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An Introduction to Celestial Mechanics

$79.99

textbook
  • Date Published: June 2012
  • availability: In stock
  • format: Hardback
  • isbn: 9781107023819

$79.99
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  • This accessible text on classical celestial mechanics, the principles governing the motions of bodies in the Solar System, provides a clear and concise treatment of virtually all of the major features of solar system dynamics. Building on advanced topics in classical mechanics such as rigid body rotation, Langrangian mechanics, and orbital perturbation theory, this text has been written for advanced undergraduates and beginning graduate students in astronomy, physics, mathematics, and related fields. Specific topics covered include Keplerian orbits, the perihelion precession of the planets, tidal interactions between the Earth, Moon, and Sun, the Roche radius, the stability of Lagrange points in the three-body problem, and lunar motion. More than 100 exercises allow students to gauge their understanding, and a solutions manual is available to instructors. Suitable for a first course in celestial mechanics, this text is the ideal bridge to higher level treatments.

    • Clear, concise and relatively low-level mathematical treatment of virtually all the major features of solar system dynamics
    • Provides a bridge between undergraduate and graduate level coursework in the field, filling a gap in the present market
    • More than 100 exercises will help students gain proficiency in classical mechanics as they encounter classic problems in celestial mechanics
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    Reviews & endorsements

    "Fitzpatrick presents a clear exposition of the main principles of celestial mechanics ... Each chapter ends with a number of well-thought-out problems with a nice range of difficulty from straightforward to quite challenging. The author designed the book for upper-level undergraduates and beginning graduate students who have completed courses in classical mechanics and multivariate vector calculus. Professionals from other branches of astronomy will also find this a handy review and reference ... Highly recommended" - R.R. Erickson, Lycoming College, CHOICE March 2013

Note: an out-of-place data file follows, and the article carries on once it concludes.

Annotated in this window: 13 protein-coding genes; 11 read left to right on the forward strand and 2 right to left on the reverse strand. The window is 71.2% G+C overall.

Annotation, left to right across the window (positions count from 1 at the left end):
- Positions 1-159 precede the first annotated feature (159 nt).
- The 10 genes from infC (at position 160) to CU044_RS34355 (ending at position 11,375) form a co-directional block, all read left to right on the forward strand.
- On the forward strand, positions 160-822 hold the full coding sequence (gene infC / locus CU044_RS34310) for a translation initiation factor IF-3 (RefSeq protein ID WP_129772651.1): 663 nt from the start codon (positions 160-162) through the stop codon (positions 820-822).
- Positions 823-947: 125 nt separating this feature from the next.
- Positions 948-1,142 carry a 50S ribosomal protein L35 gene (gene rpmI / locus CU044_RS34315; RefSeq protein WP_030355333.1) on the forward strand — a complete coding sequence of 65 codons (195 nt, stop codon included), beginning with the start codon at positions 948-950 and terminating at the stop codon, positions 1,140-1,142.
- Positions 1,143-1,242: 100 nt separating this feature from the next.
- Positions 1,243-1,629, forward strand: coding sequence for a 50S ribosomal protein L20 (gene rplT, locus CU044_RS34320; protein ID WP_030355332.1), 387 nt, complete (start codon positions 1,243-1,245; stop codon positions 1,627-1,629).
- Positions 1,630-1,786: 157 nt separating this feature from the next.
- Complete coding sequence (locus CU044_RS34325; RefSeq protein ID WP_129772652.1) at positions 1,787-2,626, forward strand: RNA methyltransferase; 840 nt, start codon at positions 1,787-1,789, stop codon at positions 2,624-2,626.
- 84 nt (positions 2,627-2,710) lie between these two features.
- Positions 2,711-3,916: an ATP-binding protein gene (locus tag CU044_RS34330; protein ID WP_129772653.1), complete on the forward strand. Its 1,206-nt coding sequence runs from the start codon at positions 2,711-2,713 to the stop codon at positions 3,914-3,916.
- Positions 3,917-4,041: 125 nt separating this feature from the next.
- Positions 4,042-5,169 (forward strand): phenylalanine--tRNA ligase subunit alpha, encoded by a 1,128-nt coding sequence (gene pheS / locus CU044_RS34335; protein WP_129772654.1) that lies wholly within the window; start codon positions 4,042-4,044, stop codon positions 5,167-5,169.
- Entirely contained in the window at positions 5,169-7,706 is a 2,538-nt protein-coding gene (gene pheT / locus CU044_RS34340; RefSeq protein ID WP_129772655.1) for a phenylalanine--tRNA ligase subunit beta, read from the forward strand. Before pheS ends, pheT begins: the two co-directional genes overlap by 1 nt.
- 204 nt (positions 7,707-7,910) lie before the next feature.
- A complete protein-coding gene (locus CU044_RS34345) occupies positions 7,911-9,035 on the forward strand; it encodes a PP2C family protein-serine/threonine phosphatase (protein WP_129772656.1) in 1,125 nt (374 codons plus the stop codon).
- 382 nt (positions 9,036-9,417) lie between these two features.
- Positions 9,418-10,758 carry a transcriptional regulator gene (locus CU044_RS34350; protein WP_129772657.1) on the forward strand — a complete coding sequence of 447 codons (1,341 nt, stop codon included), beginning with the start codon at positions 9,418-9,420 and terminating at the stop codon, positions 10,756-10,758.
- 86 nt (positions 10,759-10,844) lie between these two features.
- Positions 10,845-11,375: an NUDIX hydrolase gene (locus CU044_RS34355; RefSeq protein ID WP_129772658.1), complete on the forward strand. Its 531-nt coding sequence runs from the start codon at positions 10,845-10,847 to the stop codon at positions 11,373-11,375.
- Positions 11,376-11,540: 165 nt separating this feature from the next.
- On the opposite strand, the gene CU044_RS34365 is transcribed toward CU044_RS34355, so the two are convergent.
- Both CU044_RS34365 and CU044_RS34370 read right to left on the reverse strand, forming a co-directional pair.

"Fitzpatrick’s text is excellent...exposition is relatively flawless in its execution...a valuable addition to the pedagogy of the field and has perhaps the clearest exposition of any celestial mechanics text for upper-level undergraduate students. For some students, Fitzpatrick will be approaching perfection...." - Arlin Crotts, Columbia University, Physics Today, May 2013

    "I found the text well written and illustrated, and the material has clearly undergone several tests in the classroom...I recommend this stimulating book to anyone interested in making first steps in celestial mechanics." - Thomas Peters, Contemporary Physics, May 2013

    "More than 100 exercises allow students to gauge their understandings; and a solutions manual is available to instructors. Suitable for a first course in celestial mechanics, this text is the ideal bridge to higher level treatments."
    -Mathematical reviews

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    Product details

    • Date Published: June 2012
    • format: Hardback
    • isbn: 9781107023819
    • length: 276 pages
    • dimensions: 262 x 183 x 18 mm
    • weight: 0.66kg
    • contains: 73 b/w illus. 8 tables 124 exercises
    • availability: In stock
  • Table of Contents

    Preface
    1. Newtonian mechanics
    2. Newtonian gravity
    3. Keplerian orbits
    4. Orbits in central force-fields
    5. Rotating reference frames
    6. Lagrangian mechanics
    7. Rigid body rotation
    8. Three-body problem
    9. Secular perturbation theory
    10. Lunar motion
    Appendix A: useful mathematics
    Appendix B: derivation of Lagrange planetary equations
    Appendix C: expansion of orbital evolution equations
    Bibliography
    Index.

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    An Introduction to Celestial Mechanics

    Richard Fitzpatrick

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  • Author

    Richard Fitzpatrick, University of Texas, Austin
    Richard Fitzpatrick is Professor of Physics at the University of Texas, Austin, where he has been a faculty member since 1994. He earned his Master's degree in Physics at the University of Cambridge and his DPhil in Astronomy at the University of Sussex. He is a longstanding Fellow of the Royal Astronomical Society and author of Maxwell's Equations and the Principles of Electromagnetism (2008).

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